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car culture in Japan

rallyneon666

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I would like to know more about all aspects of car culture in Japan (i.e. race series, street racing, popular cars, typical body styling, all makes of cars, drifting, and anything else.) Any information would be appreciated.
 

Iron Chef

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Heh... that's a pretty open-ended question if ever there was one. Just the kind I like. :cool: I can't really say i'm an expert on such things but it is where I first got turned on to the whole JDM scene (Japan Domestic Market). From my experience, no other place in the world has a more intense car culture than Japan. Sure, SoCal and the Bay Area (California) are huge... but that's a pretty tightknit local scene imho and most of those guys/gals know each other and network constantly. At least the ones who have been around for some time, whereas the "scene" in Japan so to speak, is dominant in every major city/metropolitan area (Tokyo most notably of course).

Engineering wise, although known for it's sleek stylistic lines coupled with power, Japan really shines in top notch performance parts and upgrades (think TRD, Greddy, Veilside, etc. etc.). There is no shortage of tuner shops, garages, and the like that cater to every car enthusiast's needs (if you know where to look). Factory showrooms in Japan are also incredibly popular for those wishing to check out the latest models firsthand, as well as the annual Tokyo Auto Show which draws thousands every year.

Re: the racing scene, there are several different types. The zero-yon is akin to the traditional drag racing you are probably familiar with (0-400m standing start drag test). I prefer the rolling start myself as my car is more geared for that type of racing or wangan style as opposed to drift and touge.

Something I found to be really interesting in Japan is that like so many young women who get caught up in the latest fashion trends (toiling away at work to buy that ultra-expensive Prada accessory for instance), a lot of the guys I ran into were the same way with their cars. These guys were true enthuisiasts and their cars were labors of love with thousands invested into each. Sure, they held down regular day jobs just like everybody else, but once the sun went down... you get the picture. :cool:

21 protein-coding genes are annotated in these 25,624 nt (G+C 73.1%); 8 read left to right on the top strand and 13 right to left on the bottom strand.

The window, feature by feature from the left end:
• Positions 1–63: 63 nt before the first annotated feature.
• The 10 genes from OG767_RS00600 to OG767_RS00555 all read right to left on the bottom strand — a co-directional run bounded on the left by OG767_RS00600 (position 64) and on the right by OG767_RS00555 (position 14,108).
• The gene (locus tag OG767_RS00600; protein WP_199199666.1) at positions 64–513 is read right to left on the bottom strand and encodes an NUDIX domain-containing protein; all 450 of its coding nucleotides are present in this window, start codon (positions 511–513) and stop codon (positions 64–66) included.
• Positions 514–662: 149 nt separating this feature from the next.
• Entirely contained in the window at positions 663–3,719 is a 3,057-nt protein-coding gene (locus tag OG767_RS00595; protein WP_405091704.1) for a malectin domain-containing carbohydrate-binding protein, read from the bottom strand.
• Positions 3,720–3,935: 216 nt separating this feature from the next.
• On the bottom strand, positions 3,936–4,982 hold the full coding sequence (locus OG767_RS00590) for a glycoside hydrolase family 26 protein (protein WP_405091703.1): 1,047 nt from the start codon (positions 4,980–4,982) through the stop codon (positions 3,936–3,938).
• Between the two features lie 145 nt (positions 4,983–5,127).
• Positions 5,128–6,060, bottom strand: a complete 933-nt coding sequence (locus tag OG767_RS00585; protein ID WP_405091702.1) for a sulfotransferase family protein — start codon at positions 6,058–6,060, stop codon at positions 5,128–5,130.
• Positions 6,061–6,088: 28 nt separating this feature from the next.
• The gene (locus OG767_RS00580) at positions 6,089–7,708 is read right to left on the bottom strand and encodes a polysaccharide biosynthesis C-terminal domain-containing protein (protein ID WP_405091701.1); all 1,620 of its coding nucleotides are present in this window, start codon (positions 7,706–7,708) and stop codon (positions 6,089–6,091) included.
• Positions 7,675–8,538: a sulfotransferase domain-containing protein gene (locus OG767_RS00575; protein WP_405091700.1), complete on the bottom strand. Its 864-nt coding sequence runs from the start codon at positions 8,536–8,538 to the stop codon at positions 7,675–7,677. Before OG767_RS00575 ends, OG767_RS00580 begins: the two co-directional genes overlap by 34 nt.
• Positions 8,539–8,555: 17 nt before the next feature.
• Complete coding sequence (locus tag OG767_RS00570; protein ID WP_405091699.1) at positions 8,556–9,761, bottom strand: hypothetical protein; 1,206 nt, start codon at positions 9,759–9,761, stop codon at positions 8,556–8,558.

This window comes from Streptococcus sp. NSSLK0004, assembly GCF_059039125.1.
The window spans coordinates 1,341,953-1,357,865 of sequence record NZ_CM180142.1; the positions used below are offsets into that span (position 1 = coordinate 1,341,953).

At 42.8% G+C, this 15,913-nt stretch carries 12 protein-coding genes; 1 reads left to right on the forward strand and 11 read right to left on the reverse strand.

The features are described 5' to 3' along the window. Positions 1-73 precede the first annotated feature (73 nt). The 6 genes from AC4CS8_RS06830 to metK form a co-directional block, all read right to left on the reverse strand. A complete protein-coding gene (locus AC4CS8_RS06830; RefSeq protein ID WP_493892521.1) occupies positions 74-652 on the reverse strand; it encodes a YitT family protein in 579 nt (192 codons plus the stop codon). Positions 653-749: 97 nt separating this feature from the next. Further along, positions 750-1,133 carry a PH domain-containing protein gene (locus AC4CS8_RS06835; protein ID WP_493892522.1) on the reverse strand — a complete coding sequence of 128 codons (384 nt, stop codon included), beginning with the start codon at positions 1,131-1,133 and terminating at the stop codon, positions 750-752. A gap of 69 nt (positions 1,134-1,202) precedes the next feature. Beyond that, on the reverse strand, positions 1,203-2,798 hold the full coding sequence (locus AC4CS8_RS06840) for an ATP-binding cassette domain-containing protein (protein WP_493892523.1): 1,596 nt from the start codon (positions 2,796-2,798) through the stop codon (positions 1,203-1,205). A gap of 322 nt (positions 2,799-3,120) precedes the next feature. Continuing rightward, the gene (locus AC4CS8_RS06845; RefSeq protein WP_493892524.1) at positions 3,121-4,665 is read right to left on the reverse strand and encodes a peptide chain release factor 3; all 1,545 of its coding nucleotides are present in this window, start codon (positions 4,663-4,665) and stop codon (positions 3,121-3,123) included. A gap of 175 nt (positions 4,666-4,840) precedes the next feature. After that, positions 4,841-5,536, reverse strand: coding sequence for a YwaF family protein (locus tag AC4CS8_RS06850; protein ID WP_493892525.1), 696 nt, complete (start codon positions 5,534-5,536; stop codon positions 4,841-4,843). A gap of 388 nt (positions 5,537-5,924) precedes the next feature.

On another note, you don't really see a whole lot of messed up cars either, as most tend to look or be pretty new wherever you go, although shakken has more to do with that than anything else I guess. Shakken is a tax you must pay every two years and consists of:

(1) A two year base insurance policy (rate varies a little). In addition to this, you will have to buy a supplemental insurance policy.

(2) A standard inspection fee of $300 (30,000 yen).

(3) The cost of any repairs needed to bring the car up to standard (if there aren't any, they will some... trust me 8-p).

Expect to pay anywhere near $1-2,000 (100,000-200,000) yen or more for shakken.

Anyways, these are just a few of my thoughts on the subject. If you would like to know more, please feel free to ask away.

Btw, check out the following links when you get a chance. I have included a couple that you may find interesting:

http://www.toyota-trd.com/

http://www.greddy.com/default1.htm

http://www.veilside.co.jp/

http://www.streetracing.org/japan

http://www.jspec.com/index.html
 

budd

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"Sure, they held down regular day jobs just like everybody else, but once the sun went down... you get the picture."
gojikara otoko for real...
 

Tragedy

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I'm at the Daikoku futo almost every friday. Every weekend I accompany my friend as he picks people to race against on the Shutoko and Wangan expressways. Saturday nights are for drifting in Hakone. God I love it out here....


Tokyo is for the pretty boy showoffs. Osaka is for the hardcore racers.
 
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